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Why Retirement Costs Are Up Over 40% In FY2012

Sheehan Breaks It Down

Why Retirement Costs Are Up Over 40% In FY2012

The largest single budget increase for FY2012 is the 40.35% increase in the Retirement Commission Budget.   Because Waterford is one of the eighty five Towns in Connecticut that are part of the Municipal Employees Retirement System (MERS), the Town has no control over the amount it is required to contribute to the Municipal Employees Retirement Fund (MERF).  The FY2012 funding requirement for MERF is $2,901,840. 

Besides the contributions to the MERF, the Town also supports twenty two persons who retired prior to the Town joining the MERS in 1987 and are members of the town’s Public Employees Retirement System (PERS).  The funding requirement for the PERS in FY2012 is $82,885. 

The employee contribution to the MERF is set by state statute at 2.25% for an employee who also contributes to Social Security.  The Town contribution changes annually as determined by the State Retirement Commission, a body inside the State Comptroller’s Office that was established by the State Legislature.  The MERS has been around since the 1950s but Waterford did not elect to participate until 1987.  The Town contribution requirement in 1987 was 7.07% for regular employees and 9.29% for Police and Fire Service Employees.  Between 2000 and 2002 the required contribution was as low as 2.75% for regular employees and 3.75% for Police and Fire Service employees.  Starting in 2004 the contribution requirement started to rise slowly to 7.00% for regular employees and 8.00% for Police and Fire Service employees in 2007.  Within the last two years the percent of payroll costs have risen 4.46% for regular employees and 8.37% for Police and Fire Service Employees to 11.56% and 16.37% respectively.  Waterford currently has 355 active participants and 224 retirees in the MERS.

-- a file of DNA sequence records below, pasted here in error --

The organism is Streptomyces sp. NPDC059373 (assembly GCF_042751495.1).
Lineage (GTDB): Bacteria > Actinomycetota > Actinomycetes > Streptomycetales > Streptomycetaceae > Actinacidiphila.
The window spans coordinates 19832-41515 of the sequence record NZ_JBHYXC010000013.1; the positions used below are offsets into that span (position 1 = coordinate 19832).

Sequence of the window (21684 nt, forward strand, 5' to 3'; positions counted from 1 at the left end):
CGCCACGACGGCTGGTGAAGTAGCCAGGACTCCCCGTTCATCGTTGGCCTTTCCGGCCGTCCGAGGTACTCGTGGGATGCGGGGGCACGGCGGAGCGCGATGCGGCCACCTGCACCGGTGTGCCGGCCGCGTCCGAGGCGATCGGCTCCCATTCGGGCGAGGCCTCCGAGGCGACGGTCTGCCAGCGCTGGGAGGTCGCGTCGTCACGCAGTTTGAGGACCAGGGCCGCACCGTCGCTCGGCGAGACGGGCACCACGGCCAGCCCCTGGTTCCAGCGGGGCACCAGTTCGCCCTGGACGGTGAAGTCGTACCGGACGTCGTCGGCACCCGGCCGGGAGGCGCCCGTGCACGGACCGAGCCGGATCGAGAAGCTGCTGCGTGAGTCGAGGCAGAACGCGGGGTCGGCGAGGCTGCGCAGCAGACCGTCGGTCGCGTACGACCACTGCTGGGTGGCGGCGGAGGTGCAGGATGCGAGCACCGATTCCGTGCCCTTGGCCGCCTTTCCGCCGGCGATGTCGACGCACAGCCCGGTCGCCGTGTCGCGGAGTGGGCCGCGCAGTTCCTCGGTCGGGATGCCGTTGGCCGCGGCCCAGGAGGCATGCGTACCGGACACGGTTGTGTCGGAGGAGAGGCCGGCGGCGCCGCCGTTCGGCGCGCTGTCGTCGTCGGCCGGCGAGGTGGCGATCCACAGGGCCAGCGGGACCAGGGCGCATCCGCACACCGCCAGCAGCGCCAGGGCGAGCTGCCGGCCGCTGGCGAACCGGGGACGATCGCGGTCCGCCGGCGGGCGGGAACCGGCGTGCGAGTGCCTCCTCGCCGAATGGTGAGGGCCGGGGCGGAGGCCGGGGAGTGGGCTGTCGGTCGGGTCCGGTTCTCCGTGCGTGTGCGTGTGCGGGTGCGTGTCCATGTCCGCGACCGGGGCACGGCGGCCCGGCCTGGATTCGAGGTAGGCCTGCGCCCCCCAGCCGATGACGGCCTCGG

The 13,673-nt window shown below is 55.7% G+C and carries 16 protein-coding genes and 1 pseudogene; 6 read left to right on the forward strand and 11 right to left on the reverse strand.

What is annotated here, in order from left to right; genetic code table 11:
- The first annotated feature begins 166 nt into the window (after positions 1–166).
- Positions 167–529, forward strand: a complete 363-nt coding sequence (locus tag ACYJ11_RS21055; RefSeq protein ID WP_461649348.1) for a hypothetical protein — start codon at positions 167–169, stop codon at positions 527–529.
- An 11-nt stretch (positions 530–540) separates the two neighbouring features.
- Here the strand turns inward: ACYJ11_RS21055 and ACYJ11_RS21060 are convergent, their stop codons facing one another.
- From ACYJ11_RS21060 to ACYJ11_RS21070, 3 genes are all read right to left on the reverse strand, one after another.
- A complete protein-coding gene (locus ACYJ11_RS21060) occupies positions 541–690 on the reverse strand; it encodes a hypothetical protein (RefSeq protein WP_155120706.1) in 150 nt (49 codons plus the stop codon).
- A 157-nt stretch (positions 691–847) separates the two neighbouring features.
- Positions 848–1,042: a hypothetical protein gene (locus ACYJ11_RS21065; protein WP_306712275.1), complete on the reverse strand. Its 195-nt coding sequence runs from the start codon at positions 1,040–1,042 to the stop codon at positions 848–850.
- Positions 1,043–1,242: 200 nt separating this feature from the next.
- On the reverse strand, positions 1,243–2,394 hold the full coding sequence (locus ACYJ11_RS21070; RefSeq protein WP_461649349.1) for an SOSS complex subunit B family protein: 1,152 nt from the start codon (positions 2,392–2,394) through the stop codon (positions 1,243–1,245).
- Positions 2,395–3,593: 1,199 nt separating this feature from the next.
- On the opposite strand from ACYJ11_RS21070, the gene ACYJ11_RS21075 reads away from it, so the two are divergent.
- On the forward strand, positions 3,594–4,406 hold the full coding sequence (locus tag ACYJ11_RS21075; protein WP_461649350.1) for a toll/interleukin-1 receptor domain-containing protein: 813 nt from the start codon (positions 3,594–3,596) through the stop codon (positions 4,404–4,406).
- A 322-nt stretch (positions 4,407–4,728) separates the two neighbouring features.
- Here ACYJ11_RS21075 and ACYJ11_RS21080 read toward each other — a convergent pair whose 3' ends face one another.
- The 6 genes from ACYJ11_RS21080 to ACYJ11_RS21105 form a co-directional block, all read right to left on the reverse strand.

Because of the significant increase in the percentage contribution required by the State Retirement Commission the Waterford Board of Finance (BOF) at its February 2011 meeting voted to send a to the local State Legislators and to the Chairs of the Legislature’s Labor and Public Employee Committee asking the legislature to pass proposed legislation to amend the Connecticut General Statutes to increase the employee contributions by 1% annually over the next three years to a total contribution of 5.25% and also support any proposed legislation that would permit a tiered benefit plan by grandfathering existing employees and offering a different plan with fewer benefits to new hires similar to the State of Connecticut Retirement Plan.

It is important to note, according to the Retirement Commission backup, that “The past service accrued liability for all participants in MERF B except police has been paid.  That liability is being amortized over 30 years….We are also making amortization payments to MERF B for military service purchased by participants.”  For FY2012 the police amortization is $420,790 and the Military Service Amortization is $14,782.

This is the first year that the State Retirement Commission informed the cities and towns in the system of the next fiscal year increase in time to appear in that fiscal year’s budget.  According to the Retirement Commission backup material for the FY2012 budget, “the estimated FY11 unbudgeted liability for pension is estimated to be in the area of $437,000.”   The Waterford Board of Finance (BOF) will probably be considering that additional appropriation at its May 2011 meeting so that the RTM will be able to approve the appropriation at its June 2011 meeting.